They don’t believe that we are a successful nation. They don’t believe that we are a diverse nation. We’re a nation which is a beacon to the world. And any day that the Australia Day would be put on would be perceived by the Greens and the radical left of the ALP as an affront.
That is simply at odds with mainstream Australia. It’s at odds with everything. It’s right that we celebrate Australia. It’s right that we celebrate Australia Day and it’s right that we celebrate it on the current day.
Linda Burney has raised the prospect of perhaps a separate day to celebrate our Indigenous heritage. Would you support at least considering that idea?
Look, I will leave that for others. It’s not a proposal I’ve seen at this stage. But I do celebrate Indigenous Australia and I think we should be immensely proud of Indigenous Australia.
We’ve said before we support constitutional recognition and we’ve seen incredible steps forward of course under Harold Holt. We had the extraordinary referendum and the success of that.
So this is a time for all Australians and it’s an opportunity to celebrate the success of Australia for all Australians.
Just another question I guess relating more so to your portfolio. But in Tasmania you’d be aware that the last abortion clinic has effectively closed, meaning women wanting the procedure will have to travel to Melbourne.
I know that the Government has said this is an issue for Tasmania, but surely this is not a situation that we can accept in 2018. Is there more pressure you can be putting on your counterparts in Tasmania to ensure that women don’t have to go through the costly rigmarole of getting to Melbourne for the procedure?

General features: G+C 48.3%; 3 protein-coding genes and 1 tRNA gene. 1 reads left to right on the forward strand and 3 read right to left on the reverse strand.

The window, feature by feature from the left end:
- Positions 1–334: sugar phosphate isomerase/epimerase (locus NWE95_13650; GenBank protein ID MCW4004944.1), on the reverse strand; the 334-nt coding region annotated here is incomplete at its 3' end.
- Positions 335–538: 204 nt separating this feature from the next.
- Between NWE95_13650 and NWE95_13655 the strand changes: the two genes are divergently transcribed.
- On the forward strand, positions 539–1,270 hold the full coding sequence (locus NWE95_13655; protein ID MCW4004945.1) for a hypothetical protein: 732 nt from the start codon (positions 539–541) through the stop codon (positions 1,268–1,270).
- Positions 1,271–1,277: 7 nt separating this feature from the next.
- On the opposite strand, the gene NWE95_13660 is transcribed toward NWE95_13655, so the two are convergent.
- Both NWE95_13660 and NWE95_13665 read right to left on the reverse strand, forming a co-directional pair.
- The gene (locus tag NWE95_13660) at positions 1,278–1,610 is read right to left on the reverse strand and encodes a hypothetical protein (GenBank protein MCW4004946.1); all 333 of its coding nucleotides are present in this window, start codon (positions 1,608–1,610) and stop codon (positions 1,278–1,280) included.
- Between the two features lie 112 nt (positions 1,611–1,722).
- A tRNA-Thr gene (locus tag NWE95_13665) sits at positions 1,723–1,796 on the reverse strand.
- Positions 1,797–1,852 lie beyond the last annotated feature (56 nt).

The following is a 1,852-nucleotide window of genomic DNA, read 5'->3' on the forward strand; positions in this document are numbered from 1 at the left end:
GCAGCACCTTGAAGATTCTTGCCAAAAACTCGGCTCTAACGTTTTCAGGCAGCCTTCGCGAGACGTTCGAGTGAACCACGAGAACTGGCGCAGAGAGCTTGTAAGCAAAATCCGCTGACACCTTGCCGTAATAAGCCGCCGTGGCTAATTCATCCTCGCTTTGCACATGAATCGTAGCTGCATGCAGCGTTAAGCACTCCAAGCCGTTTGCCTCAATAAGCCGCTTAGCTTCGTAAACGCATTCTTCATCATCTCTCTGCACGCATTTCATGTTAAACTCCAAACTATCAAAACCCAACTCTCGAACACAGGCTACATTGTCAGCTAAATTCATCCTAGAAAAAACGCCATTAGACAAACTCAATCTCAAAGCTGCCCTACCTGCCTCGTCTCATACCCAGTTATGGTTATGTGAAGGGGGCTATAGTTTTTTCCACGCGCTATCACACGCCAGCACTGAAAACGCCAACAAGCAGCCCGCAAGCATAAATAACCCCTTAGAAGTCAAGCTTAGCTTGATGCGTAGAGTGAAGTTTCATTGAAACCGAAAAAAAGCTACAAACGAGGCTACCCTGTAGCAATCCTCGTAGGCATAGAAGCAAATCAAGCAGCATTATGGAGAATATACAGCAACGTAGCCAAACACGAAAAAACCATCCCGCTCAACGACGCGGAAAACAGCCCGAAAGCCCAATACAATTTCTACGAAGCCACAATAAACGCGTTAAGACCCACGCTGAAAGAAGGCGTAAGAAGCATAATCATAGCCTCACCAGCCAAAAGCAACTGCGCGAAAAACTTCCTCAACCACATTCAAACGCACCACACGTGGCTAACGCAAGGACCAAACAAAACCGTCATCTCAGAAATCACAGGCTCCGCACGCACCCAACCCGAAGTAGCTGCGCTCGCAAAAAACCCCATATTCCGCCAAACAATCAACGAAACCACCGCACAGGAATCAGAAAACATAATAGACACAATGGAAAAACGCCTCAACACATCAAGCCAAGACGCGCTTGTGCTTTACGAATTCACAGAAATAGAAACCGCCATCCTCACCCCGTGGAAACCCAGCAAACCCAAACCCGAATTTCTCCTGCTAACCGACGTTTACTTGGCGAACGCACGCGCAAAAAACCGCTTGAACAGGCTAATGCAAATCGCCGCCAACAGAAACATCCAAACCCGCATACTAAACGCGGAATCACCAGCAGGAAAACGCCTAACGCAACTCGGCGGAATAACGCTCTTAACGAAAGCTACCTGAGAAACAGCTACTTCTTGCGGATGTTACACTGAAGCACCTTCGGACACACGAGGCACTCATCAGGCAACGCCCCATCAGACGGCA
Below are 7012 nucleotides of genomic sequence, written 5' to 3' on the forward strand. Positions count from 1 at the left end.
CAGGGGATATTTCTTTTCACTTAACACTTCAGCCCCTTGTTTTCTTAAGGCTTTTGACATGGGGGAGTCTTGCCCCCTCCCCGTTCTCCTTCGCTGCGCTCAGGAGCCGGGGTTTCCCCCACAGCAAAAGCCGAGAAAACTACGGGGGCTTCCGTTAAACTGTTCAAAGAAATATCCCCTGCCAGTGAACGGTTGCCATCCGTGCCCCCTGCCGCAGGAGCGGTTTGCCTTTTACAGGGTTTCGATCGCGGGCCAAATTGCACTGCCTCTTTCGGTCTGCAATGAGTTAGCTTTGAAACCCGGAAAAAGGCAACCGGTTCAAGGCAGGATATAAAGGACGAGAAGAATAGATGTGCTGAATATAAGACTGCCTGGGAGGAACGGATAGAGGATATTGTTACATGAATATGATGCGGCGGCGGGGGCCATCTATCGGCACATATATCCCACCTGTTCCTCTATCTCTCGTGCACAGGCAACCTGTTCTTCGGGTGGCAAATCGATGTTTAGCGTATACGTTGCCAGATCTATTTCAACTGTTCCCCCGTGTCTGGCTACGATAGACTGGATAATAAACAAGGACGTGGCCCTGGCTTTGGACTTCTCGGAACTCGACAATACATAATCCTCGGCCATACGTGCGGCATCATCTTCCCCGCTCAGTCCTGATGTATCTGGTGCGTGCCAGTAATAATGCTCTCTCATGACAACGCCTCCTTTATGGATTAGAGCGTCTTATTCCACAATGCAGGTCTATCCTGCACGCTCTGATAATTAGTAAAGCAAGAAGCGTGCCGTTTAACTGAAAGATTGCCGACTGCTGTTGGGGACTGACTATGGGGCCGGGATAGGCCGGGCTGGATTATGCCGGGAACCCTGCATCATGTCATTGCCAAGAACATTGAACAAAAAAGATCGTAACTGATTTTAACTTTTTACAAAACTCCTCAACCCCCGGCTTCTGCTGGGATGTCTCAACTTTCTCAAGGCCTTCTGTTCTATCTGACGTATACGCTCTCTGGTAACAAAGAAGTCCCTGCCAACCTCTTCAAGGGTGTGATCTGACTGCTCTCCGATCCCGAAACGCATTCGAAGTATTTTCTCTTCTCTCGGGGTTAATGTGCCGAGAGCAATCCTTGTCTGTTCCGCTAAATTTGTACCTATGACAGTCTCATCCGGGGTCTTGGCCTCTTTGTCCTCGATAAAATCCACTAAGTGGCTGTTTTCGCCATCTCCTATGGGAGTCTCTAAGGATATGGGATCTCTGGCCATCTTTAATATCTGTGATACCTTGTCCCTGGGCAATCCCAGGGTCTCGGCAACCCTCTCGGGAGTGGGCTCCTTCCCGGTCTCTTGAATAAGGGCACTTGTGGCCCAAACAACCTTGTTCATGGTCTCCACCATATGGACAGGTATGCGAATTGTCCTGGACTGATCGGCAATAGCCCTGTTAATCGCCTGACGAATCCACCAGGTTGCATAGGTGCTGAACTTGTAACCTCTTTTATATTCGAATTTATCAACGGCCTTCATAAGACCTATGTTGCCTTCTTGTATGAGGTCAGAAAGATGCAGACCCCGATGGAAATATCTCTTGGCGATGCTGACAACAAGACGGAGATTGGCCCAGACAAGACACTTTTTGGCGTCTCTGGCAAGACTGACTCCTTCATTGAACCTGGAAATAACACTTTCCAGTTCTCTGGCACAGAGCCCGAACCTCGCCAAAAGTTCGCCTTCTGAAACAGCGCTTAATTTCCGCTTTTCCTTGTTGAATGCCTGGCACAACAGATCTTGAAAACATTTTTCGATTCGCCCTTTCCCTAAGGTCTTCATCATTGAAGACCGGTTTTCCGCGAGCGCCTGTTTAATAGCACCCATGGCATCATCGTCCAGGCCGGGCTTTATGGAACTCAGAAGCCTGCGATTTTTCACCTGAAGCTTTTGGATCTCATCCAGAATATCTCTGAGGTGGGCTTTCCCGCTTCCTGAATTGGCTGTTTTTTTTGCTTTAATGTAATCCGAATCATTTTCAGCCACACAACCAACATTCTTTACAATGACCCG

Well, I understand that the Tasmanian Government is addressing both public and private services. They are the provider of public services and the private services of course are delivered through the private system.
The Commonwealth provides Medicare rebates for obstetric procedures including this and we will continue to provide those rebates and I would encourage the Tasmanian Government to complete the work that they are doing in ensuring that these services are available for all women.
Could other states face a similar issue? I mean like now that we have the RU486 drug, does it mean that these clinics aren’t profitable so more states could face the prospect of having no more clinics for abortion services?
I’m not aware that that is a risk that’s being faced by any other state and I’ve not had any reports to that effect.
And just finally Minister, it looks as though Kristina Keneally will take Sam Dastyari’s seat in the Senate. What do you make of that?
It just shows that the Labor Party has learnt nothing. Senator Dastyari is still a senator. He is still a senator. He should leave the Senate today and the Labor Party has to appoint their own person, but she was appointed, not voted, in as Premier.
She is being appointed, not voted in as a Senator and yet the people of New South Wales are very wise. They rejected Kristina Keneally as Premier. They rejected her for Bennelong and wisely chose John Alexander, and I think perhaps the ALP should learn from the wisdom of the people of New South Wales and Bennelong.